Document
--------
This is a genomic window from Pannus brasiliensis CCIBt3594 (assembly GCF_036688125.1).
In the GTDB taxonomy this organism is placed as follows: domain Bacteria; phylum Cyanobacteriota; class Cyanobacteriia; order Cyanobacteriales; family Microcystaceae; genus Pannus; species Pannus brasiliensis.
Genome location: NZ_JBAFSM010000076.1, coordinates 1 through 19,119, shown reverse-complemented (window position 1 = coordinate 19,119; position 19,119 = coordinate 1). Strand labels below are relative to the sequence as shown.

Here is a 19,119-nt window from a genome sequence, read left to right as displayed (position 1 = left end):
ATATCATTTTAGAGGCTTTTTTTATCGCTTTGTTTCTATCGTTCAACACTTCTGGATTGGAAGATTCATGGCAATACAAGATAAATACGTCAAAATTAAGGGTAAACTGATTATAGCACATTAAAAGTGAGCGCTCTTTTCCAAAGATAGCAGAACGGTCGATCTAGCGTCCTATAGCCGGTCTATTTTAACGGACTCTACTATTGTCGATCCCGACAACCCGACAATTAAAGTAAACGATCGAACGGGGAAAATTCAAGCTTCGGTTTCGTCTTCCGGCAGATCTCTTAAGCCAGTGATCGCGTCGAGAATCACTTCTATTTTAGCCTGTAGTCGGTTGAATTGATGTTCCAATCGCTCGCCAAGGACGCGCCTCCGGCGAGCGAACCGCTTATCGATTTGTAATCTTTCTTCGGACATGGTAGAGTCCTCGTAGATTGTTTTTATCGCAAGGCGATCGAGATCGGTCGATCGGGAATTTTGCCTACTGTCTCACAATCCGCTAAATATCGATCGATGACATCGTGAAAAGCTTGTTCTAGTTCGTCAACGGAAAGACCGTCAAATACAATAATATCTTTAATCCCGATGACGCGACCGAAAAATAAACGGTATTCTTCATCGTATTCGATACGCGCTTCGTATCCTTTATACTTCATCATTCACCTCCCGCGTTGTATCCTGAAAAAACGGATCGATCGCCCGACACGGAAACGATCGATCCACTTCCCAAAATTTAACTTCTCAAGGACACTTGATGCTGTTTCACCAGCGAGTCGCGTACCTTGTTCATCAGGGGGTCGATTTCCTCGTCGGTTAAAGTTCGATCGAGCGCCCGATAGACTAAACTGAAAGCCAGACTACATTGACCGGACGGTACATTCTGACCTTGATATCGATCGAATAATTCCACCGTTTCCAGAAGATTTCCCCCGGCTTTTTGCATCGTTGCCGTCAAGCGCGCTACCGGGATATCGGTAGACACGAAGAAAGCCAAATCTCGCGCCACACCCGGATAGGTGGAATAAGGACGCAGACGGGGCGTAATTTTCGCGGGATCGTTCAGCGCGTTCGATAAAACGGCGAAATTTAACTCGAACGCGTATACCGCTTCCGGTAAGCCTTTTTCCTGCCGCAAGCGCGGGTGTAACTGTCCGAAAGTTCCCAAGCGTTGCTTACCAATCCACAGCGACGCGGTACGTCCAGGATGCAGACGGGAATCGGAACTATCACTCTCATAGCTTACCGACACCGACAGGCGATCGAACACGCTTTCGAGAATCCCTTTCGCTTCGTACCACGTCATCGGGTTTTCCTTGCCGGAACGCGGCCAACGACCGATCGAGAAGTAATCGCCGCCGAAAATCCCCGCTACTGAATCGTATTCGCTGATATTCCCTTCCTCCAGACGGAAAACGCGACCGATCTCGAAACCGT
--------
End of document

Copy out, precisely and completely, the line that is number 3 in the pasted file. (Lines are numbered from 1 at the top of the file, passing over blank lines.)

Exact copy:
Genome location: NZ_JBAFSM010000076.1, coordinates 1 through 19,119, shown reverse-complemented (window position 1 = coordinate 19,119; position 19,119 = coordinate 1). Strand labels below are relative to the sequence as shown.